Then in 1915, plans were completed for a Rusk-Austin Avenue span that caused a lot of unhappiness among certain people. Then the third one came along to the delight of the citizens in 1954.City leaders were divided on their acceptance of the plan for that second viaduct. In fact, opposition almost forced the city into a special election until the Council took some fast action to prevent it, saying there were no funds for such an election.

The Council issued a special letter to Denisonians outlining their reasons for the crooked viaduct. Fortunately, that crook was taken out when the 1954 viaduct was constructed. A story I heard around the newsroom for years was that one of the city councilmen had a business on Rusk Avenue at the north end of the viaduct, and he was determined that it would bring travelers in front of his business. That business no longer exists, and that councilman has long been deceased.

While the viaduct was completed as planned, Austin-Rusk avenues, the opposition’s argument turned out to be true and the viaduct became a nightmare for travelers from the very beginning. Even pedestrians complained that they didn’t feel safe walking across the crooked span. In those days fewer people had cars and there were a lot of walkers coming and going to work across the viaduct.

Many accidents took place on the dangerous twists and turns and many people lost their lives through the years that the crooked viaduct remained intact.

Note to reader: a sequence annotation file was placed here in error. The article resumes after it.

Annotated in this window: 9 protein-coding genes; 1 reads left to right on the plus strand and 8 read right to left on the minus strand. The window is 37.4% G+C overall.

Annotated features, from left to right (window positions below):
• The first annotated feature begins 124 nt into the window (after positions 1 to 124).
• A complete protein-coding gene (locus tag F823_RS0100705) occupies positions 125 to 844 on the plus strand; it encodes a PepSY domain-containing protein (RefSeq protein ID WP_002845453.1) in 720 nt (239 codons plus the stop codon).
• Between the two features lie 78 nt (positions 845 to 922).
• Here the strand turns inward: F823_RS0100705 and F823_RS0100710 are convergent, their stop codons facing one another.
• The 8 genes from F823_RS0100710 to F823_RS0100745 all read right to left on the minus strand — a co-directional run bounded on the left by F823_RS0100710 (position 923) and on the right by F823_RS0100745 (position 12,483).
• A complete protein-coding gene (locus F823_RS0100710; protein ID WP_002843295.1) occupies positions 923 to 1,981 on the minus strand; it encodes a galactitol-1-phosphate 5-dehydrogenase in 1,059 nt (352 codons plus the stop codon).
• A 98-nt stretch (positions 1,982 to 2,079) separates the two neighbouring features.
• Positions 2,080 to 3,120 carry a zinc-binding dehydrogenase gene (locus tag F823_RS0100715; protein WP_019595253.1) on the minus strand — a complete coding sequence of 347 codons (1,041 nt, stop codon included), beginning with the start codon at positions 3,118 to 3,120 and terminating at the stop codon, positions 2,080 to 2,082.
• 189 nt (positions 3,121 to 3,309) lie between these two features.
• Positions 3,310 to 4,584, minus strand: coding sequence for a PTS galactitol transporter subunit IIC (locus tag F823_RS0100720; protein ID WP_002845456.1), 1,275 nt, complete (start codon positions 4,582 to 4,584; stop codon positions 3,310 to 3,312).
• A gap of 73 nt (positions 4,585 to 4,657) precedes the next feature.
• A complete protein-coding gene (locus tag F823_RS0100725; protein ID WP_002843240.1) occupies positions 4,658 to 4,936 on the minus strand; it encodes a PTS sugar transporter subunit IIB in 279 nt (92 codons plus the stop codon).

Then in 1954, the old viaduct was showing its age and a new $800,000 shortcut to downtown was opened by way of the Austin Avenue viaduct. When completed, the then-new viaduct relieved congested Armstrong Avenue, which then was Highway 75 and took traffic to Main Street.

Now the viaduct is called the U.S. 69 viaduct, which it is in the eyes of TxDOT, even though residents know that it begins and ends on Austin Avenue. Most of it is over a space of green grass since the car shops and even the Katy Railroad have pulled out.

As our brand new viaduct was being built there were times when two-way traffic on one side of the viaduct got a little congested, but not nearly as much as it could have. Drivers were pretty careful and considerate of the work going on and the different way of traveling. I’ve heard a few people say they were afraid to cross during the construction.

Today, all those worries are behind us as we zip along going north and south with left turn lanes at either end eliminating the congestion during football games and other events that might bring visitors into town.

Today, we have a shining new viaduct illuminated at night by attractive light fixtures, and, on special occasions, it is graced with United States, Texas and Yellow Jacket flags. It’s something for which we all should be thankful.

Donna Hunt is former editor of The Denison Herald. She lives in Denison and can be contacted at d.hunt_903@yahoo.com.